Are you a Hunter or an Explorer with your post-MBA career goals?

MBA Hunters and Explorers

Business school and the MBA, in particular, is a great opportunity to discover your real professional calling. The admissions office expect you to be specific about your post-MBA career goals at the point of applying, not when you graduate. However, the idea of sharing a year or two with individuals from all walks of professional life, cultural background, and personal ambition seems tailor-made for exploring ideas and devising a career path for the next 10 years or so. Added to that, business schools lay on a royal spread of assessment and coaching to help you define your professional road map.

The associate dean of one of Europe’s top schools, HEC Paris, Bernard Garrette, describes students as falling into two distinct career categories – ”hunters” and “explorers.”

The hunters have things fully mapped before they arrive on campus, single-mindedly pursuing a career in investment banking or strategy consulting. They are quick to network in their chosen field, arrange interviews with target firms for their internships or field work, and use the MBA to build the knowledge and competence that will serve them straight out of school.

The explorers on the other hand have enough self-awareness to recognize their talents and potential, but are using the business school experience to consider various career paths, imagine entrepreneurial pursuits, and try their hand at a wide range of classes and activities.

With a 16-month program, Garrette estimates that HEC Paris has more explorers than hunters, and gives the example of Minneapolis-based graduate Katherine Ainsworth, who prior to her MBA in Paris was working in ad sales at the Hollywood Reporter. Tired of the corporate ladder, and keen to embrace a different culture, Ainsworth used her studies to develop a jewelry business that now, two years after she finished school, attracts a global client base. Along the way she picked up a financial toolbox, used input from fellow students to develop new communication channels, and got the inside story on luxury brand management direct from the chief executive officer of Givenchy, part of the LVMH group.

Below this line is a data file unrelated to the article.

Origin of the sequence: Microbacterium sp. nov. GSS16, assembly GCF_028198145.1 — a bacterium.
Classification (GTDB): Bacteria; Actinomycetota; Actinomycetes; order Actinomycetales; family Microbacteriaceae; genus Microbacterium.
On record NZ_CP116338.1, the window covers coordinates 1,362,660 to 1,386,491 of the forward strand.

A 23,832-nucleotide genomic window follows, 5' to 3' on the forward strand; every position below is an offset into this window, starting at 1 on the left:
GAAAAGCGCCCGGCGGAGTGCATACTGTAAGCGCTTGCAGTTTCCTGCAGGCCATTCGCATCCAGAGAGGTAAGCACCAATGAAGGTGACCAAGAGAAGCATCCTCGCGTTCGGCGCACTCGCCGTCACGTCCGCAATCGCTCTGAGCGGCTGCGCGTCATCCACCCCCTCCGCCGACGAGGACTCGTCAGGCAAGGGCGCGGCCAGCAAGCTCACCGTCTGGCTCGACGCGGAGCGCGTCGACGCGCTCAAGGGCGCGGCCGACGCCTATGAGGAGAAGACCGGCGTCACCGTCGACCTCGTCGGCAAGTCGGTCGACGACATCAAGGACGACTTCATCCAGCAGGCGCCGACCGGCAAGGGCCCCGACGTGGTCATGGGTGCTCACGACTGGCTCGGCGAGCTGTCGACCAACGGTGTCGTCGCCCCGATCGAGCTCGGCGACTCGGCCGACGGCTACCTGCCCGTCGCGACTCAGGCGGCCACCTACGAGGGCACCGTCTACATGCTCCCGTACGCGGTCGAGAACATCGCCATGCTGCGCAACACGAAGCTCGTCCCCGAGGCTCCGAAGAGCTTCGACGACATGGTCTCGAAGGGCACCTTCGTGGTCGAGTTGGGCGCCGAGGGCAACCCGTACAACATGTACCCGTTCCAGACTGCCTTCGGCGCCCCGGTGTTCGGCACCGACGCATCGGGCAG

Ainsworth has come away from the MBA experience doing the job she dreamed might be possible, though perhaps not the job she expected to do. A poster child for the explorers.

So my message this week goes out to the hunters. Business school has the power to completely transform the career expectations of individuals, even those who thought they knew exactly what they wanted to do. Hunting for a job at McKinsey, Morgan Stanley, or Google is an understandable goal, but the MBA is a golden opportunity to explore other options, and to learn if your calling lies elsewhere. And, in increasingly unpredictable job markets, even if you are set on a particular discipline or sector, having a Plan B is a good idea.

Perhaps one of the best things you can take with you to business school is an open mind.

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